Welcome to the Shadow Hills Property Owners Association website. We are a non-profit association of dedicated volunteer residents dedicated to preserving the rural community. SHPOA’s mission is to protect, preserve and promote our country lifestyle, safety, equestrian rights and property values. We are certified with the state of California and the IRS as a non-profit organization. We prioritize our activities based on input from you. We are often “first responders” on matters of concernto you. We have none of the required fees and enforcement powers of a typical HOA.
PLEASE JOIN OR RENEW YOUR MEMBERSHIP DUES TODAY!!!
"I get the newsletter so I must be a paid member, right?" Sadly, no. Everyone in Shadow Hills gets the newsletter regardless of paid status. That's why it's so important that you renew your membership annually. For just $25 (only 7 cents a day!!), your generous support helps our volunteer-staffed community service organization cover the recurring costs associated with our website, Daily Fodder, Neighborhood Watch/emergency notifications, cleanup projects, trail maintenance, newsletter, community meetings and events, insurance, and other expenses.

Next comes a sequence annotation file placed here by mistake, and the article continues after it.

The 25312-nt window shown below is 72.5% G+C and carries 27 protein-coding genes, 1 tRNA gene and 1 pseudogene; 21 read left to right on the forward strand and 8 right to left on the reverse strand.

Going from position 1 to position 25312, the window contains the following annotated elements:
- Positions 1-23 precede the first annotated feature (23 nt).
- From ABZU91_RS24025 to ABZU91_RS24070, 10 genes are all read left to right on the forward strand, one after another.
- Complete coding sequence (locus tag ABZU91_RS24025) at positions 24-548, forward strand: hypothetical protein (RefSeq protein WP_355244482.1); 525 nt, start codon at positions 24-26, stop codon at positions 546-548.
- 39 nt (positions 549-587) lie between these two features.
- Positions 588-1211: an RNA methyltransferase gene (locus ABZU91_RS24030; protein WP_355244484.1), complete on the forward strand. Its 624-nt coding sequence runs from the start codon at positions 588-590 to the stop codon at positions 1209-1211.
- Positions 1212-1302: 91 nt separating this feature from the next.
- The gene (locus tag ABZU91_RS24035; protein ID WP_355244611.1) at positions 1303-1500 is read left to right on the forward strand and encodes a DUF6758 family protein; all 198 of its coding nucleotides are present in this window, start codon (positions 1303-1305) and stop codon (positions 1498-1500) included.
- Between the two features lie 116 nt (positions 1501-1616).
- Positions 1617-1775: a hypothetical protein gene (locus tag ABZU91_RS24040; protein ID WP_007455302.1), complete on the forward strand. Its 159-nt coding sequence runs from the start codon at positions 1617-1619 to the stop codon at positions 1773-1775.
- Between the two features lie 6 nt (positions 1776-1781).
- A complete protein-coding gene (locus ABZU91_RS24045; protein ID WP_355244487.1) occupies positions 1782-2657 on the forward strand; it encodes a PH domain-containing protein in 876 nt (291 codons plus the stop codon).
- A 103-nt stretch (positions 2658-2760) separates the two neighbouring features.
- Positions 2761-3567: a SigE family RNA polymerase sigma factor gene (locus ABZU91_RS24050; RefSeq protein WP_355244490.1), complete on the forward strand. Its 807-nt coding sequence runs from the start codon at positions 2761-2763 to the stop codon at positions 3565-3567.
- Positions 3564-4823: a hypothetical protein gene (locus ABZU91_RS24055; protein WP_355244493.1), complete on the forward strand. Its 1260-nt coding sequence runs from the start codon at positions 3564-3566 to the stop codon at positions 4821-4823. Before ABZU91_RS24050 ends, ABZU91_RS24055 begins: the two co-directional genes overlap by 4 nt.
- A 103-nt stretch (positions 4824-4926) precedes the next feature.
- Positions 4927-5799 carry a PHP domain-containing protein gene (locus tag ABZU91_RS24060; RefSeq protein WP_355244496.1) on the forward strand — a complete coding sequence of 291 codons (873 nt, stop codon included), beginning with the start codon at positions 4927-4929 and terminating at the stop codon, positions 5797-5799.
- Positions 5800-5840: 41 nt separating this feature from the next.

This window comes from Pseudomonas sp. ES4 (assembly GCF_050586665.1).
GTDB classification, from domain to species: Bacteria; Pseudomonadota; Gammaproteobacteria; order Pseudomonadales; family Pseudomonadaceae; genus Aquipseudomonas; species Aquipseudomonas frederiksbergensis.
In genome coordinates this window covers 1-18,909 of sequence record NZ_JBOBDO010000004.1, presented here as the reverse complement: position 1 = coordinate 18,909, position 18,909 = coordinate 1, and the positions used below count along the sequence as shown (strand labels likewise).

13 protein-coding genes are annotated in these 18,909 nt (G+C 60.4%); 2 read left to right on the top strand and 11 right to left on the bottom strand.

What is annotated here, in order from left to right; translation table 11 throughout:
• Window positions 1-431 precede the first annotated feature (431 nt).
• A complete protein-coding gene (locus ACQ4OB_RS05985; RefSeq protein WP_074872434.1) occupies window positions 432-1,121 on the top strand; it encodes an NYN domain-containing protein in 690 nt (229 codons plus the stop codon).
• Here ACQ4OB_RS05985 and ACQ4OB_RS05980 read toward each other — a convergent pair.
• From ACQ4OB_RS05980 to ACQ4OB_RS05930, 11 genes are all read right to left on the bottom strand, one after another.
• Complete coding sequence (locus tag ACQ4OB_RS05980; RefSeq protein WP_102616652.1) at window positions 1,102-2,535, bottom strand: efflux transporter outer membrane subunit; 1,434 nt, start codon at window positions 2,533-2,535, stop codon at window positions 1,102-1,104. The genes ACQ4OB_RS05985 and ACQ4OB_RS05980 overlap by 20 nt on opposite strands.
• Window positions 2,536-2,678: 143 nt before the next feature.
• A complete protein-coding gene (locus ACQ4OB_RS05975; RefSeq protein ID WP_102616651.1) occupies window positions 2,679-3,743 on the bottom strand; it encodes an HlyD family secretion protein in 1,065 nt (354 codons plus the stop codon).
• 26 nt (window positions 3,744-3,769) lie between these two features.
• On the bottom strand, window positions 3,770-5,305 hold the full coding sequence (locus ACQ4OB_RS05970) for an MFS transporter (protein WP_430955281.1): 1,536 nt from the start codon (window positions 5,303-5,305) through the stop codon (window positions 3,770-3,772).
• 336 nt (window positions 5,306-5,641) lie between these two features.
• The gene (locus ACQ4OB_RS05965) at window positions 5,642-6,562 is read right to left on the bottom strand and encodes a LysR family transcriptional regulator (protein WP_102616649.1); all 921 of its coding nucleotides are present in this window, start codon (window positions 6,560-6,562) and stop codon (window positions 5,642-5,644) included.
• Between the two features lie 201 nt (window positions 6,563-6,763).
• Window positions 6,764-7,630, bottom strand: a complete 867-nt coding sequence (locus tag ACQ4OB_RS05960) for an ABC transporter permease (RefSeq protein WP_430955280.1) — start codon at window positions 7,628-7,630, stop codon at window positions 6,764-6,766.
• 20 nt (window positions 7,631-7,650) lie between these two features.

SHPOA was formed in the mid-1960’s and remains committed to preserving our rural community. We continually work with other community leaders throughout the northeast San Fernando Valley, meet with elected officials, attend and testify at government meetings/hearings, write letters, monitor legislation and ordinances, and keep you informed about important issues affecting Shadow Hills. Our newsletter is printed and mailed six times a year to every household in Shadow Hills and remains a community favorite.
It’s easy to subscribe to Daily Fodder emails where you will receive timely information on lost/found animals, emergency notifications, community events/announcements, and a few fun items as well. (1) Click on the green box under “RESOURCES” near the bottom of this page or (2) by texting SHPOA to 22828.
We welcome your suggestions and volunteerism and we hope to see you at our meetings.